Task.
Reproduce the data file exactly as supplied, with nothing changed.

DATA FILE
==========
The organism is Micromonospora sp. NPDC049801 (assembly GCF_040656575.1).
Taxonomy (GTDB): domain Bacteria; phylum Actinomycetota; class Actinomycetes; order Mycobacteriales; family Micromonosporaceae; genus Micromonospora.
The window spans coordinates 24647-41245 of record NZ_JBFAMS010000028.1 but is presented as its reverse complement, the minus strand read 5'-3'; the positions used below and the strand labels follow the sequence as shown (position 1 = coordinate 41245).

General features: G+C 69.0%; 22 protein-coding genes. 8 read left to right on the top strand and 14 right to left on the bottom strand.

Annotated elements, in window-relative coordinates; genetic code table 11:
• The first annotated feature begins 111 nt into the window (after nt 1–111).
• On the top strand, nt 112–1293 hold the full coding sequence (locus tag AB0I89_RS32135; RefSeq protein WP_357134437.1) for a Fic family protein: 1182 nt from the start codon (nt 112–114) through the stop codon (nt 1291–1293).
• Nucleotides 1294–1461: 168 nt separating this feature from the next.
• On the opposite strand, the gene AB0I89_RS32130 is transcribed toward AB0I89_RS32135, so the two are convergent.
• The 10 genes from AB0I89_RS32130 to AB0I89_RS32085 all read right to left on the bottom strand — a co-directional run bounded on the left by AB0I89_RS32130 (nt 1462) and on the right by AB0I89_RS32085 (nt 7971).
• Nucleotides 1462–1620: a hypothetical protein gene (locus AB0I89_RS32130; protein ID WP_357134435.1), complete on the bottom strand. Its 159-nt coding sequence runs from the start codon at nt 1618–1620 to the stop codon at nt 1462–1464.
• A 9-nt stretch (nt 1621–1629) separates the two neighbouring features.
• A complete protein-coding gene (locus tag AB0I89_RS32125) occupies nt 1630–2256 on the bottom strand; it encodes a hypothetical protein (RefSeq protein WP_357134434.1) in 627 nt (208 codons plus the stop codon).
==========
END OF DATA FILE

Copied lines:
The organism is Micromonospora sp. NPDC049801 (assembly GCF_040656575.1).
Taxonomy (GTDB): domain Bacteria; phylum Actinomycetota; class Actinomycetes; order Mycobacteriales; family Micromonosporaceae; genus Micromonospora.
The window spans coordinates 24647-41245 of record NZ_JBFAMS010000028.1 but is presented as its reverse complement, the minus strand read 5'-3'; the positions used below and the strand labels follow the sequence as shown (position 1 = coordinate 41245).

General features: G+C 69.0%; 22 protein-coding genes. 8 read left to right on the top strand and 14 right to left on the bottom strand.

Annotated elements, in window-relative coordinates; genetic code table 11:
• The first annotated feature begins 111 nt into the window (after nt 1–111).
• On the top strand, nt 112–1293 hold the full coding sequence (locus tag AB0I89_RS32135; RefSeq protein WP_357134437.1) for a Fic family protein: 1182 nt from the start codon (nt 112–114) through the stop codon (nt 1291–1293).
• Nucleotides 1294–1461: 168 nt separating this feature from the next.
• On the opposite strand, the gene AB0I89_RS32130 is transcribed toward AB0I89_RS32135, so the two are convergent.
• The 10 genes from AB0I89_RS32130 to AB0I89_RS32085 all read right to left on the bottom strand — a co-directional run bounded on the left by AB0I89_RS32130 (nt 1462) and on the right by AB0I89_RS32085 (nt 7971).
• Nucleotides 1462–1620: a hypothetical protein gene (locus AB0I89_RS32130; protein ID WP_357134435.1), complete on the bottom strand. Its 159-nt coding sequence runs from the start codon at nt 1618–1620 to the stop codon at nt 1462–1464.
• A 9-nt stretch (nt 1621–1629) separates the two neighbouring features.
• A complete protein-coding gene (locus tag AB0I89_RS32125) occupies nt 1630–2256 on the bottom strand; it encodes a hypothetical protein (RefSeq protein WP_357134434.1) in 627 nt (208 codons plus the stop codon).